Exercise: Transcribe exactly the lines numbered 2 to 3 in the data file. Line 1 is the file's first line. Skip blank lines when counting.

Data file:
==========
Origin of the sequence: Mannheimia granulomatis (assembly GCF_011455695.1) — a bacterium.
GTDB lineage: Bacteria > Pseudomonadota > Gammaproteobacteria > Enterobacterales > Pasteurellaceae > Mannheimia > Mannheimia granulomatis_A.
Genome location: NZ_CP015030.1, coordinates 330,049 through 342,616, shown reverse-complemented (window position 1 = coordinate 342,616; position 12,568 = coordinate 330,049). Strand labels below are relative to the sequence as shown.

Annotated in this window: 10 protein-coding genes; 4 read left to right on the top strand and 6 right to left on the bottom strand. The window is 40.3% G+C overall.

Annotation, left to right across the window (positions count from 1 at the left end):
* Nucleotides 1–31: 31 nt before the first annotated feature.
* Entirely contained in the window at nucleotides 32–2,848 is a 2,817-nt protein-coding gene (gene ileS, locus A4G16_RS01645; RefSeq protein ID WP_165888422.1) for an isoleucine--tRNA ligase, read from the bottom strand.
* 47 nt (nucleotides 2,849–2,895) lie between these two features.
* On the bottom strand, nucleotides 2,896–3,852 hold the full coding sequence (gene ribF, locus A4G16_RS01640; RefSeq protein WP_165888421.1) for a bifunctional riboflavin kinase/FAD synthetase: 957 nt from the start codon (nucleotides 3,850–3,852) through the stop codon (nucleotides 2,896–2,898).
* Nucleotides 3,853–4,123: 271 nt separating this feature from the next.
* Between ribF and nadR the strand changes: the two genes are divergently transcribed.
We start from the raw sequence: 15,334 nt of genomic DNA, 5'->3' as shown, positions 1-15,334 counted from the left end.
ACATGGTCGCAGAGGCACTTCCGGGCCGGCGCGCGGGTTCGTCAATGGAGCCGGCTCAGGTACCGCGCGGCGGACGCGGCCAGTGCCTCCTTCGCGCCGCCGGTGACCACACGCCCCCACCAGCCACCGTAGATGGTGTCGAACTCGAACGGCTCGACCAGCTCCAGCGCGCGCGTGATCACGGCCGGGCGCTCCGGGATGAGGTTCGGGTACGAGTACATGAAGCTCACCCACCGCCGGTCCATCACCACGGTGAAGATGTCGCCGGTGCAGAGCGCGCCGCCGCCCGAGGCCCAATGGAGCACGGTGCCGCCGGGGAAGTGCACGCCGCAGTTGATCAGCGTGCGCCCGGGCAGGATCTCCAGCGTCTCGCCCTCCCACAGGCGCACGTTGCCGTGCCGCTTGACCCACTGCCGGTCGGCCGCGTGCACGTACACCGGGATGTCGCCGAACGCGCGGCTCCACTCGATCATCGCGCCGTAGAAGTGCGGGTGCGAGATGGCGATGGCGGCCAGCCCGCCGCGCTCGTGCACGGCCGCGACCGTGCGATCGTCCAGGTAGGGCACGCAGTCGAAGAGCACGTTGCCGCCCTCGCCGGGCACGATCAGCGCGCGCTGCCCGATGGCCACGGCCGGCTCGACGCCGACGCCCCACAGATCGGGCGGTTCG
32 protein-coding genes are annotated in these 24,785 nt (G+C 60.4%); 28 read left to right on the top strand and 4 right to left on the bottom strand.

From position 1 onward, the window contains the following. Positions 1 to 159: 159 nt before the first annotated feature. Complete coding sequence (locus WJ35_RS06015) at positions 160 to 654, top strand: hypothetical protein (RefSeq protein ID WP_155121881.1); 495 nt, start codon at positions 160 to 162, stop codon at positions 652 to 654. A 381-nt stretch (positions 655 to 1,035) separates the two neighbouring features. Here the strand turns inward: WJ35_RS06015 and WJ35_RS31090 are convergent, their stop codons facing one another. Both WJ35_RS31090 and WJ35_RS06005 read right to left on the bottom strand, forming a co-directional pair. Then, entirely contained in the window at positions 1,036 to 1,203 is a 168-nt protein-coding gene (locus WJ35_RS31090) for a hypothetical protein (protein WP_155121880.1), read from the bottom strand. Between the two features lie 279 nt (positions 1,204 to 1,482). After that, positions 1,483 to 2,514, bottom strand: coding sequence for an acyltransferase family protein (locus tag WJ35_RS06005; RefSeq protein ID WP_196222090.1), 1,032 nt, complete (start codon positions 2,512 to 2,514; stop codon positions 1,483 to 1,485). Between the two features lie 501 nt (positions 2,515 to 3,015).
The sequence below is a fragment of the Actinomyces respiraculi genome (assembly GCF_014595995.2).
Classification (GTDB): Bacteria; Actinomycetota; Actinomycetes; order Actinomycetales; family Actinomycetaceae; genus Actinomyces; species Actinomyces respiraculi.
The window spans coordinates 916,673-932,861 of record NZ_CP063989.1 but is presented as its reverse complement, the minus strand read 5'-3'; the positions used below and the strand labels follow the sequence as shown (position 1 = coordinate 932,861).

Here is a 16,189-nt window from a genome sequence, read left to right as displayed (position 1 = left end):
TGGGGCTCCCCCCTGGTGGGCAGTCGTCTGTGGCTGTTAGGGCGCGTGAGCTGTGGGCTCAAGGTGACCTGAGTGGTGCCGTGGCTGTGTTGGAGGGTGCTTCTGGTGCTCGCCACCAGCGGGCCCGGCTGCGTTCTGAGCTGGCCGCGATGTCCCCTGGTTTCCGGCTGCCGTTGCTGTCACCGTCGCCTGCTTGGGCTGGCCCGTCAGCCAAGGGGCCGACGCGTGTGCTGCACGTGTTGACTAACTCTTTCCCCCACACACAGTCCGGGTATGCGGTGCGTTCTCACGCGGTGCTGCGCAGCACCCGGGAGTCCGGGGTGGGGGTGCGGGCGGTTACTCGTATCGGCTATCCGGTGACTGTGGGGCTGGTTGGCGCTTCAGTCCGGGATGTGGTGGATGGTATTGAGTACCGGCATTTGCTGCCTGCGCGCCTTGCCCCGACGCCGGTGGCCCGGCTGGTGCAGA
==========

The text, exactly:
GTDB lineage: Bacteria > Pseudomonadota > Gammaproteobacteria > Enterobacterales > Pasteurellaceae > Mannheimia > Mannheimia granulomatis_A.
Genome location: NZ_CP015030.1, coordinates 330,049 through 342,616, shown reverse-complemented (window position 1 = coordinate 342,616; position 12,568 = coordinate 330,049). Strand labels below are relative to the sequence as shown.